Earlier today, I had the opportunity to speak with God of War writers Marcus Dunstan and Patrick Melton about their highly anticipated game-to-feature adaptation. Coming from a background in horror films such as Saw IV, the Feast trilogy and Piranha 3DD, Patrick and Melton only just recently took their first steps into the action genre after polishing the script for Guillermo Del Toro’s Pacific Rim. Since then, they’ve been hired to rewrite the long-gestating God of War movie, which was originally penned by David Self (Road to Perdition, Thirteen Days).
As Dunstan recalled, he and Melton were hired to rework Self’s screenplay, which he mentioned was actually pretty good. "The only problem with that is it was written before Clash of the Titans, Wrath of the Titans, 300 and Immortals, and those movies borrowed quite a bit from the God of War stories. It was just a little bit outdated, so we wanted to differentiate it from those other movies."
Their first step, according to Dunstan, was to humanize the film’s main character Kratos. "In the same way that Batman was grounded with Christopher Nolan’s rendition, we were attempting to do that with Kratos so that when we meet him — like they’re doing in this newest game, which is sort of a prequel to the original — we’re seeing him before he became the Ghost of Sparta, when he was just a Spartan warrior and he had family and kids."
Explained Melton, "In the game… there’s that attack from the barbarians and Kratos has to call upon Ares to help him. Really, that’s going to be our first act break. Before then, he’s going to be mortal, and he’s going to have his family. We’re going to learn about him and understand how he operates. So it’s potentially 30 minutes — give or take — of building up this character so that, when he does turn and becomes the Ghost of Sparta, we understand him as a human and we understand the journey that he’s going to take. We’re emotionally invested, so that it could go beyond just this one movie."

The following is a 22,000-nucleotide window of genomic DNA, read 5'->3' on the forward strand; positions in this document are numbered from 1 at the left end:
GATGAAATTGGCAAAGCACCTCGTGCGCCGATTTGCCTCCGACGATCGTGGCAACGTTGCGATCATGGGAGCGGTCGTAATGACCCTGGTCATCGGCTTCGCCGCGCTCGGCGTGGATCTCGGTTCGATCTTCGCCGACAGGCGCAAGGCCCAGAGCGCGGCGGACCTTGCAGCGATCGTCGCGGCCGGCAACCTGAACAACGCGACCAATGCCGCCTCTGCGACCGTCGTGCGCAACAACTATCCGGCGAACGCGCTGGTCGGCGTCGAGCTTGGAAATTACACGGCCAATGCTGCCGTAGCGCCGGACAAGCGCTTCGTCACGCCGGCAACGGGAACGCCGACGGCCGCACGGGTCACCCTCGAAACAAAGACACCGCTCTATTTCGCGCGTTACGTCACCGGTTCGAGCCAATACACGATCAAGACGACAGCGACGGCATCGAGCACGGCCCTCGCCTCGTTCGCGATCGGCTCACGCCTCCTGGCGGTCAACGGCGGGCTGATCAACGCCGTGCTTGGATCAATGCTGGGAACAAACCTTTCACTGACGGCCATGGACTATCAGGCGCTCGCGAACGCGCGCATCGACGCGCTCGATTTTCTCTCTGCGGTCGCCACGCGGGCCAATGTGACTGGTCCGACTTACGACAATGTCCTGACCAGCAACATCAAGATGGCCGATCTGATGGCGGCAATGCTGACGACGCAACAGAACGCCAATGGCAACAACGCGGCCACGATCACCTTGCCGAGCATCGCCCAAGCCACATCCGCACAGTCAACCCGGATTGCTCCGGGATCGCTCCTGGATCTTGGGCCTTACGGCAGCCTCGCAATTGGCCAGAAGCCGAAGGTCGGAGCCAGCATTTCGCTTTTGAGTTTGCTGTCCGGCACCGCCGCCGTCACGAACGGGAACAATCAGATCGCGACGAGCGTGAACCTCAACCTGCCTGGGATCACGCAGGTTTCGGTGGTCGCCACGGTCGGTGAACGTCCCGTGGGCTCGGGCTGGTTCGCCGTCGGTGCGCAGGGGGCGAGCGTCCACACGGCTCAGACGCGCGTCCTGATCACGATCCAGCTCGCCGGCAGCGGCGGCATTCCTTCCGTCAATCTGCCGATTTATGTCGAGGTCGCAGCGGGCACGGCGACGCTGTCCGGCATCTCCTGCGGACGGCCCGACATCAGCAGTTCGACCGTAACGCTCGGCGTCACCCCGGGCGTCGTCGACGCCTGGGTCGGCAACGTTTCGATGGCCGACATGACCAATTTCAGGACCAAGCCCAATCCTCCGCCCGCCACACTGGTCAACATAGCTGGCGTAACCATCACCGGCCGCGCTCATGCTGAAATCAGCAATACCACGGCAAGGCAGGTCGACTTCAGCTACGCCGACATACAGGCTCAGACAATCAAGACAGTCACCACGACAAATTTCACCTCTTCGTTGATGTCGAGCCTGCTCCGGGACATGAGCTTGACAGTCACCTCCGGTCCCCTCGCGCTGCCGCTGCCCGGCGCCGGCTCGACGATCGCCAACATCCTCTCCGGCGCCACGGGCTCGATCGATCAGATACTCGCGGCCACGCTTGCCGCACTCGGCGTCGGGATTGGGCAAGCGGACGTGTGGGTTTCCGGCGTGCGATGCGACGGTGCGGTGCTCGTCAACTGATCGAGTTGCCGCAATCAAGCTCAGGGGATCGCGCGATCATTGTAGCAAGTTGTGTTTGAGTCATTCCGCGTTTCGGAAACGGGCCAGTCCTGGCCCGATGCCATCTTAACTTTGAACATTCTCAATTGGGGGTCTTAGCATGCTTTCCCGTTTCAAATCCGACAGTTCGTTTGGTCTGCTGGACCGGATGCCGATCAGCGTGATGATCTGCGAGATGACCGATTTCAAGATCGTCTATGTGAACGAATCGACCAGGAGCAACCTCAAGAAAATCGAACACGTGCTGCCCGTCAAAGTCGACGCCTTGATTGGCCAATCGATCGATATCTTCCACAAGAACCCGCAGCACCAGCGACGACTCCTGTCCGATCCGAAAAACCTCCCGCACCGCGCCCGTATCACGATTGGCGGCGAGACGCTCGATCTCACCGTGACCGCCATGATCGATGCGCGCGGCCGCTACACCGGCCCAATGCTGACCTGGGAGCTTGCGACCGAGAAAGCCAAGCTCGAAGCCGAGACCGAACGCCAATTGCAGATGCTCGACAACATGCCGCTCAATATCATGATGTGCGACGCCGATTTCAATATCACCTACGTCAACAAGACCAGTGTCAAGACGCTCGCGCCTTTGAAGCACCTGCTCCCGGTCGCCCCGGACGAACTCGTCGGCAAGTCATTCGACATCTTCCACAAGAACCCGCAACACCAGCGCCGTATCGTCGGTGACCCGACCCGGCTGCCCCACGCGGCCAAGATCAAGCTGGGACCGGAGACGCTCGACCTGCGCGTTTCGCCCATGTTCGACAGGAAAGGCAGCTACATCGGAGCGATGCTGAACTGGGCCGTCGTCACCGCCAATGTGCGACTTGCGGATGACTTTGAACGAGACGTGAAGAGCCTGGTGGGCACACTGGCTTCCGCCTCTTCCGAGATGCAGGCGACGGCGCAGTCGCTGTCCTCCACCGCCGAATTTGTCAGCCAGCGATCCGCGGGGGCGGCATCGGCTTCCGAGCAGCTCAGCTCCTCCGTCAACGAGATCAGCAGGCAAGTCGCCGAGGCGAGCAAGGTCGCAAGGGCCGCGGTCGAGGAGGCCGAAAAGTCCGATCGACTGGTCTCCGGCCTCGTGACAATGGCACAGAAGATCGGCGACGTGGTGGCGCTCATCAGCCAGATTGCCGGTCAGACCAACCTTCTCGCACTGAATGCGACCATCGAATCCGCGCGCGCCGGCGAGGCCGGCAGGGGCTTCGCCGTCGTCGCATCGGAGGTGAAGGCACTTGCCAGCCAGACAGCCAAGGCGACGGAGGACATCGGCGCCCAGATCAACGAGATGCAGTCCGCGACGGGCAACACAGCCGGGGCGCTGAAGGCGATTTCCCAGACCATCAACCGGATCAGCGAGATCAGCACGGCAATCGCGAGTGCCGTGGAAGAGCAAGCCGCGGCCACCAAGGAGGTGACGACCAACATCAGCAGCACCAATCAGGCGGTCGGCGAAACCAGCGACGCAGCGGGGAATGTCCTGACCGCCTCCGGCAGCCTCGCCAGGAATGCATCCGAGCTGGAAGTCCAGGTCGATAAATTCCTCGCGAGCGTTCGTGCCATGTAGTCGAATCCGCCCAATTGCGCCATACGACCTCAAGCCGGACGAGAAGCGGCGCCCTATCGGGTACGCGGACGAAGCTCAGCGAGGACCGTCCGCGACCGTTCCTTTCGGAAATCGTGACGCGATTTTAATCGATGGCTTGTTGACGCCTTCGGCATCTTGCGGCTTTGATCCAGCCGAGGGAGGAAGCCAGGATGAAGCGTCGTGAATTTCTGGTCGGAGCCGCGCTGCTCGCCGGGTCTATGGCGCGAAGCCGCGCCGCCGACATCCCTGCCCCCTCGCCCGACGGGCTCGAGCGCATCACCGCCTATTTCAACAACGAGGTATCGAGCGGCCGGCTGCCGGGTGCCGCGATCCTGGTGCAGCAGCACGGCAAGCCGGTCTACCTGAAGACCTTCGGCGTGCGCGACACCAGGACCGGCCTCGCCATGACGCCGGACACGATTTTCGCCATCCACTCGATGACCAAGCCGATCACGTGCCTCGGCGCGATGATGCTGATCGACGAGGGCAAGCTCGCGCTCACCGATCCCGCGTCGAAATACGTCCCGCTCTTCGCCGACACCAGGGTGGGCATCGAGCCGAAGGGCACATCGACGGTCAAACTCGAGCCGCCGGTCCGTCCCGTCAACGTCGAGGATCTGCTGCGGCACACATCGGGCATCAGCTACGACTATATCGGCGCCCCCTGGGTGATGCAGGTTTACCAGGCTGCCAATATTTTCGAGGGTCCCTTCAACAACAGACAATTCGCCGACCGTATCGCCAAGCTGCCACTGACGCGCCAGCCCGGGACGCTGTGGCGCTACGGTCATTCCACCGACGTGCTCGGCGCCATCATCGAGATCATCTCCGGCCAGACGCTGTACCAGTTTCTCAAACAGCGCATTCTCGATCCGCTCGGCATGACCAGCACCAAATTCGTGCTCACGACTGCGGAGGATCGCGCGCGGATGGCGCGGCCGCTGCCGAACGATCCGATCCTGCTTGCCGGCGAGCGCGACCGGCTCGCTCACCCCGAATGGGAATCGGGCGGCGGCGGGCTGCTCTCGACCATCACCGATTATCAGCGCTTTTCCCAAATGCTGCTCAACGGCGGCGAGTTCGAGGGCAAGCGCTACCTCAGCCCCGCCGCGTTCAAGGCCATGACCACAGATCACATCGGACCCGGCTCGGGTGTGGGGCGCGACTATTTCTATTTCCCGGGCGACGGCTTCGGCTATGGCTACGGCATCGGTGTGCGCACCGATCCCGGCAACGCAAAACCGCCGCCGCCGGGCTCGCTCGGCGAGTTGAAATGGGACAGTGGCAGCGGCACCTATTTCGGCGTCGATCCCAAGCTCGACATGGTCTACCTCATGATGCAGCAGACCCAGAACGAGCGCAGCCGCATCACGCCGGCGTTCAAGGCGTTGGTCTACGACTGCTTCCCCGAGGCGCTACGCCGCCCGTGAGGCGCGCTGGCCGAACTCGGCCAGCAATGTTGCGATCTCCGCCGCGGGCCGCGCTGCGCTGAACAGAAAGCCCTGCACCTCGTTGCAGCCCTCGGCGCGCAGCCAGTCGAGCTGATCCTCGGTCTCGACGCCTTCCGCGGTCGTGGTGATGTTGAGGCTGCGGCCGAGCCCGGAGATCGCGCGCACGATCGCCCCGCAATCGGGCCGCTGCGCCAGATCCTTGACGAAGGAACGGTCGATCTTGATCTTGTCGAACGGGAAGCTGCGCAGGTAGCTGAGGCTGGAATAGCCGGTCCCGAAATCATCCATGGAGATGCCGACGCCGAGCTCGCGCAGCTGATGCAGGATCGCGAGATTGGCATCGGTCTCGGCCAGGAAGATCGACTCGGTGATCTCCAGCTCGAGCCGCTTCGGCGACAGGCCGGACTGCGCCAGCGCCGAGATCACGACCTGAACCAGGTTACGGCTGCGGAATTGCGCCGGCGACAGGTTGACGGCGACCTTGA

In regards to switching gears from low-budget horror to larger-than-life action, Dunstan and Melton couldn’t be happier. "There’s almost an element of relief," continued Melton. "When it comes to God of War, we are first-time visitors, and we have a wealth of imagination that has built up from our appreciation for the sword-and-sandals films of our history… We know it doesn’t have to be done for a million bucks in a garage. [Laughs] That helps, too. But also, with a bigger movie like God of War, you have to go quite a bit deeper into the character as opposed to a horror film, in which you generally need to get things going; people are concerned that the audience won’t have patience, so it’s go go go go go.
"With God of War, the studio’s saying, ‘We’re going to spend $150 million to make this movie. We really need to understand this character and get behind him and feel his pain and feel his emotions so that, when he is in these giant set pieces, we’re in there with him and we’re feeling it.’ That is a critique of some of these big action films is that they often get too big and just become noise; you’re not invested in the character."
Added Dunstan, "There was a recent movie, which will remain nameless, that depicted the main character without any fear. When you do that, how are we supposed to be afraid through him? How are we supposed to gauge anything as a legitimate threat? It’s become this dulling element. So with this, we take an intimidating presence such as Kratos, fighting and pursuing a bloodthirsty vengeance trail to the God of War. How do we make that genuinely scary? The man of action must prevail, but it’s got to hurt to getting there."
Speaking of hurt, the writers also have big plans for Ares, who will become a more proactive villain in their adaptation. "In the game, you know, he’s immortal, and he doesn’t really do much besides raid Athens," noted Melton. "So we’re trying to build him up a bit more, too, so that he can become a true villain."
As of right now, Dunstan and Melton are still working on the screenplay. While Brett Ratner was once attached to helm the project, God of War is currently without a director. In the meantime, consider this your first taste of what’s to come.
Source : feeds[dot]ign[dot]com